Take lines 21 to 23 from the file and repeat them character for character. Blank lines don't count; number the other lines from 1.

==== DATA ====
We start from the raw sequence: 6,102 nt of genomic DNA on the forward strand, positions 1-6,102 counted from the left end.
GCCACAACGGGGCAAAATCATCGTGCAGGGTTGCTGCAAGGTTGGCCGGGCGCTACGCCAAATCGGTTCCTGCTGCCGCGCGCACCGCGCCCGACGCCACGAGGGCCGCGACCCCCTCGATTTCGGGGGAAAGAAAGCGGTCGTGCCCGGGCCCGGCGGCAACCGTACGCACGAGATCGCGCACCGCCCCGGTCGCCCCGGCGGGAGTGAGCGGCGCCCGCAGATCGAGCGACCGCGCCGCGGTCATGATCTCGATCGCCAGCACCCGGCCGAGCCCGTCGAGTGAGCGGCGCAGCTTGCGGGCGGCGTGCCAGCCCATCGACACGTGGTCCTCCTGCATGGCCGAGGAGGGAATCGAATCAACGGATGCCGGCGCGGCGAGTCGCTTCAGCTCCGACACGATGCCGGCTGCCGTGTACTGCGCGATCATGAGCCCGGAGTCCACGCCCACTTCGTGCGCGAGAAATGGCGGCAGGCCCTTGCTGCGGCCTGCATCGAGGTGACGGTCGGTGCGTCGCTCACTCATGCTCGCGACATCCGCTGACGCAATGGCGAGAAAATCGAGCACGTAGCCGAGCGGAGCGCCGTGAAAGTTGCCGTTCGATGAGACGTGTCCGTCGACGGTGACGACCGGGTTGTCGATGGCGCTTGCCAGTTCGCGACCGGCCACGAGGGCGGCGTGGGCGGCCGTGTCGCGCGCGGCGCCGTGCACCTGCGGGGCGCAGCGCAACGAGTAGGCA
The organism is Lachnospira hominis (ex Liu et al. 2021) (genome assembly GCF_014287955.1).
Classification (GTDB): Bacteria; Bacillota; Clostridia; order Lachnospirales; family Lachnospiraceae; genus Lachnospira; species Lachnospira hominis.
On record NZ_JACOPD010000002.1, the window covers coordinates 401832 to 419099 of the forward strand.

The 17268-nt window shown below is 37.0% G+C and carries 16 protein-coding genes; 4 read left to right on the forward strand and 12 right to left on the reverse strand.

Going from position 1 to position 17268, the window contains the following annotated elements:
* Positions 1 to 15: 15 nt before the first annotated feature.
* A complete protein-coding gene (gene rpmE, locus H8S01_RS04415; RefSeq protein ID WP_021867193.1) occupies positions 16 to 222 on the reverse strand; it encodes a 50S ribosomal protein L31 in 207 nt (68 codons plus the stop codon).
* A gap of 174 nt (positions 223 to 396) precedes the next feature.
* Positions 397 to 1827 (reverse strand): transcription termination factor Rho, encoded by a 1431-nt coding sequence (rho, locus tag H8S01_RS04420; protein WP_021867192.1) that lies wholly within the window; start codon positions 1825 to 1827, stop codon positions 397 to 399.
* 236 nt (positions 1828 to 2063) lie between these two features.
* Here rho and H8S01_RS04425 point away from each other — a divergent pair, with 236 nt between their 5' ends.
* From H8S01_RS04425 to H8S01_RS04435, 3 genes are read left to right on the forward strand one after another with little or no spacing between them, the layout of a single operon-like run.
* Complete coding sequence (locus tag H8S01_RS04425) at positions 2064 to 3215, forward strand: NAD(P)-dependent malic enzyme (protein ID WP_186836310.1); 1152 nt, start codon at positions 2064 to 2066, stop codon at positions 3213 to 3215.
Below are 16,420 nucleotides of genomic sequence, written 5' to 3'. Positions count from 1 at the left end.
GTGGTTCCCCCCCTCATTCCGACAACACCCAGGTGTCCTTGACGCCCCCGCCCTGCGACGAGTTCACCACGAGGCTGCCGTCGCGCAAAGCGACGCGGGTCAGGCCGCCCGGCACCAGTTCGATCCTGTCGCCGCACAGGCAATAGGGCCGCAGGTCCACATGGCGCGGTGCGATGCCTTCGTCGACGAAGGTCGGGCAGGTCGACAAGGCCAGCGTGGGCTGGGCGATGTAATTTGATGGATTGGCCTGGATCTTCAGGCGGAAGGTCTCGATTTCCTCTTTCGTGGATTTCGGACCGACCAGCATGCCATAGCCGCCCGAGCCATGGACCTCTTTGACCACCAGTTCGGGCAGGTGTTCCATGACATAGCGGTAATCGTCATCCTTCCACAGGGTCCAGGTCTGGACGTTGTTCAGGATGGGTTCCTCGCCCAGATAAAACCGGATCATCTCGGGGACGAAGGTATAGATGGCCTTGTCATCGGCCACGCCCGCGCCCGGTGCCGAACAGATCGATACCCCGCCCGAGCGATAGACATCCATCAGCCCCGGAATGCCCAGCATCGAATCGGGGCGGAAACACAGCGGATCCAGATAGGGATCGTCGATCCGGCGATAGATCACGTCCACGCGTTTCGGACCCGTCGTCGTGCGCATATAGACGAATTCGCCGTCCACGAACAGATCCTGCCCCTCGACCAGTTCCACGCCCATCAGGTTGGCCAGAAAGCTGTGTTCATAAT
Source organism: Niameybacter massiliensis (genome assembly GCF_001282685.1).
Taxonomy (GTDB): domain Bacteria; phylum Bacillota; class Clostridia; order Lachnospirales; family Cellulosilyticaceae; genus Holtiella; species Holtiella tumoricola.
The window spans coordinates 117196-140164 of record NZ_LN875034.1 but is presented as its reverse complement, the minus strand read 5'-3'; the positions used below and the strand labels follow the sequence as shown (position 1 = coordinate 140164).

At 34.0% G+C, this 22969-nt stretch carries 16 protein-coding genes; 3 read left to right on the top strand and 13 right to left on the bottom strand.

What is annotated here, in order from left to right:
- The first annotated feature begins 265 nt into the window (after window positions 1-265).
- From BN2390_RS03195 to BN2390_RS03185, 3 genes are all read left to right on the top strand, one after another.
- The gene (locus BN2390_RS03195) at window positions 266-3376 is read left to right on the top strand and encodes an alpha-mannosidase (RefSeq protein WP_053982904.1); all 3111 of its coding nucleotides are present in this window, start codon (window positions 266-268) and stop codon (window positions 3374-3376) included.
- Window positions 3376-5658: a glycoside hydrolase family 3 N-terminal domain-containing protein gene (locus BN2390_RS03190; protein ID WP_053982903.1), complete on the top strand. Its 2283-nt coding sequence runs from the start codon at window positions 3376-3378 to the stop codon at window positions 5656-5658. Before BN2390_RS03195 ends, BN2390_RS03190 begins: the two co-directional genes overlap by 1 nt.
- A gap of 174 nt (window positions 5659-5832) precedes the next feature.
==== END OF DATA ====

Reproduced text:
At 34.0% G+C, this 22969-nt stretch carries 16 protein-coding genes; 3 read left to right on the top strand and 13 right to left on the bottom strand.

What is annotated here, in order from left to right:
- The first annotated feature begins 265 nt into the window (after window positions 1-265).